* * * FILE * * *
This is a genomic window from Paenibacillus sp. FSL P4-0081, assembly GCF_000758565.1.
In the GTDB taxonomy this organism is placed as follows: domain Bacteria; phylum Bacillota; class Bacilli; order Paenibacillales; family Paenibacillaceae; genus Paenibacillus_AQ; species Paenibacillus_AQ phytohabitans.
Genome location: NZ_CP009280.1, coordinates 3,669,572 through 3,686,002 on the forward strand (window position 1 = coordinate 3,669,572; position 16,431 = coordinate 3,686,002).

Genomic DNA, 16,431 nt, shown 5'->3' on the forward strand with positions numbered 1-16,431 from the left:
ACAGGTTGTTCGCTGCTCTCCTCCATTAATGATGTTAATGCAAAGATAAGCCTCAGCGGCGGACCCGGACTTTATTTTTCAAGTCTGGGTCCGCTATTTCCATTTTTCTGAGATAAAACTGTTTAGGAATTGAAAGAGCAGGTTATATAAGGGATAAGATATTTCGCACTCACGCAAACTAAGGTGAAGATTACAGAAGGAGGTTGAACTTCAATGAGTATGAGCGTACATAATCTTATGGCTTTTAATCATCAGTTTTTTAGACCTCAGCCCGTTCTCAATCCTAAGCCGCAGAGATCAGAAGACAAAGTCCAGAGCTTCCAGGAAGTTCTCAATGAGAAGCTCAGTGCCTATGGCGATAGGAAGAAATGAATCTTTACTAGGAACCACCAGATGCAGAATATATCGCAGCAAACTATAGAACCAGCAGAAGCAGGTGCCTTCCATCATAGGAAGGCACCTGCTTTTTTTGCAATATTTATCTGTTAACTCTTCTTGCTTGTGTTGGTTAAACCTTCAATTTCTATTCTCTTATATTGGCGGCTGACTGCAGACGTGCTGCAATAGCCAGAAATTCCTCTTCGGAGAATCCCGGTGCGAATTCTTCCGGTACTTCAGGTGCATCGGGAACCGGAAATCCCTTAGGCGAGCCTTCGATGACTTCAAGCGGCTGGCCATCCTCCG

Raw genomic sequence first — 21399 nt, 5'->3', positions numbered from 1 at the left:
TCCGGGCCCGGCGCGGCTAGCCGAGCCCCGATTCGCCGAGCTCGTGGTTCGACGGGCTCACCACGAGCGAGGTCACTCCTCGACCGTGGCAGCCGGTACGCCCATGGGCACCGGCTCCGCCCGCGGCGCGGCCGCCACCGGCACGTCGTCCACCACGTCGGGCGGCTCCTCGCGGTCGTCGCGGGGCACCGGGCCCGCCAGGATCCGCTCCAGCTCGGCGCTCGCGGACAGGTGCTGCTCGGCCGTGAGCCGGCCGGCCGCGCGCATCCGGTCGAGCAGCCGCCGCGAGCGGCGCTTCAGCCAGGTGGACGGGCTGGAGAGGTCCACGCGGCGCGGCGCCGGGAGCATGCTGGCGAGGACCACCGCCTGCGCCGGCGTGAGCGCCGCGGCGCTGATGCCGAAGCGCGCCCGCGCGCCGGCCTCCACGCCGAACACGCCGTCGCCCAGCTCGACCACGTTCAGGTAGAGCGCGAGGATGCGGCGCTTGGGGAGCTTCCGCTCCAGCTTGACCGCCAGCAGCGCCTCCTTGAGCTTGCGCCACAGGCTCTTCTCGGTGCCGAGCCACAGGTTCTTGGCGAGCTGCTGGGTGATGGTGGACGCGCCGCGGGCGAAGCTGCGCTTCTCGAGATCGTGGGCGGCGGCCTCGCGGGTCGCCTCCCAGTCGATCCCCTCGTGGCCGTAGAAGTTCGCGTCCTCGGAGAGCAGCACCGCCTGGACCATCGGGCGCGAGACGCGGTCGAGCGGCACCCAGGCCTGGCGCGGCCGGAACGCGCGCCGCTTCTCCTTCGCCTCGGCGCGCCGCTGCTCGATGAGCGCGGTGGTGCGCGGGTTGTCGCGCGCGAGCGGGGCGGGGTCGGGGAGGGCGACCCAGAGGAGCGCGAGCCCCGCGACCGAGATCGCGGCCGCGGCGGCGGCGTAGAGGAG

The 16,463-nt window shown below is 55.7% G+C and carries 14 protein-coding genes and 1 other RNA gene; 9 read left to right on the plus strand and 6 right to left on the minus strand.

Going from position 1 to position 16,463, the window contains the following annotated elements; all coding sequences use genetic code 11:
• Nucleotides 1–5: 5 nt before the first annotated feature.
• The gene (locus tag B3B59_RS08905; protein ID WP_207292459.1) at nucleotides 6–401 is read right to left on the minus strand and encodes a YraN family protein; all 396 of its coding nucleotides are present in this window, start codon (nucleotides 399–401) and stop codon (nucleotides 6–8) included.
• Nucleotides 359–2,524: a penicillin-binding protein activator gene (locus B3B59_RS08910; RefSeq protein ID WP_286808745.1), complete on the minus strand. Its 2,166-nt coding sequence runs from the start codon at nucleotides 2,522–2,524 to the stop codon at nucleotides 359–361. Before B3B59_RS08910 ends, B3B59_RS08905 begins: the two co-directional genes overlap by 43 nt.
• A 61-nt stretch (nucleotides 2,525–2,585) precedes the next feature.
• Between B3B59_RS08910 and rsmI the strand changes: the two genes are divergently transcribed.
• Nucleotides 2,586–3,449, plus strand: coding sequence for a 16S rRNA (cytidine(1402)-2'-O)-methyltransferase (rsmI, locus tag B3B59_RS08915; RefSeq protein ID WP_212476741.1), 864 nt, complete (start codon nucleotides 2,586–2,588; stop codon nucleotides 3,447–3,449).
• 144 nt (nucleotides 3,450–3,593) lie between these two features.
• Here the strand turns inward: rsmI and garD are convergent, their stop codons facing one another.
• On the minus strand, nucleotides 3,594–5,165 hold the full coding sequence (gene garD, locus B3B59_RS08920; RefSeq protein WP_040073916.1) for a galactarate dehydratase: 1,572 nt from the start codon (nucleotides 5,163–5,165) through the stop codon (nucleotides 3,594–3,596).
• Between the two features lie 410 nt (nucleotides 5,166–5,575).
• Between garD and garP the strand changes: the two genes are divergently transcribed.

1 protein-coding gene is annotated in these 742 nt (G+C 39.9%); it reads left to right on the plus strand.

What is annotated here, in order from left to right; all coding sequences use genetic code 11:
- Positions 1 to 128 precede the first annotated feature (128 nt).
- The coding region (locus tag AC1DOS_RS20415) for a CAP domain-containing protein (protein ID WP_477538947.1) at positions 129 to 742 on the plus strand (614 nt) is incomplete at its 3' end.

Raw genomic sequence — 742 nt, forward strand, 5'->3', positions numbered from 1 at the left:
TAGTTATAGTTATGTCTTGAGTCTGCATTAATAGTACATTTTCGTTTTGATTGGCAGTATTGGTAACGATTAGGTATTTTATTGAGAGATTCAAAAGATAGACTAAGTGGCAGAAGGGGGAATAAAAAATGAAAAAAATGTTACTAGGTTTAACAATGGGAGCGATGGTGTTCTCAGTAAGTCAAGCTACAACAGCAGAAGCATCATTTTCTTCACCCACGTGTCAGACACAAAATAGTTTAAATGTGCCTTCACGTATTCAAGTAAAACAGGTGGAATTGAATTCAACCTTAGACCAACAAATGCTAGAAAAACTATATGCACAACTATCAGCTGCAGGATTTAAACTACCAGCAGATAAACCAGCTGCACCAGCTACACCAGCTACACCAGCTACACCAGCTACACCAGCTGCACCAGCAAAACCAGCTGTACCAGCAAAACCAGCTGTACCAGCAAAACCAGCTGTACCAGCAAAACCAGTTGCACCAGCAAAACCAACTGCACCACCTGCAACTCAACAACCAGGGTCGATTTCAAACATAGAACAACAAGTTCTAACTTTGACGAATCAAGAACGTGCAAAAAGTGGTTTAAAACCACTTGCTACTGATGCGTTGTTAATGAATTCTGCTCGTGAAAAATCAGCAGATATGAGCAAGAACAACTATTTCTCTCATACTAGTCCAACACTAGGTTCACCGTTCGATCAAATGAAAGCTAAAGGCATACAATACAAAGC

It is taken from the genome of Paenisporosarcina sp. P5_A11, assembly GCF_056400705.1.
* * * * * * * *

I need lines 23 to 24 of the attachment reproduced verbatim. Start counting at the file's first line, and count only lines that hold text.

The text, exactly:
- Positions 1 to 128 precede the first annotated feature (128 nt).
- The coding region (locus tag AC1DOS_RS20415) for a CAP domain-containing protein (protein ID WP_477538947.1) at positions 129 to 742 on the plus strand (614 nt) is incomplete at its 3' end.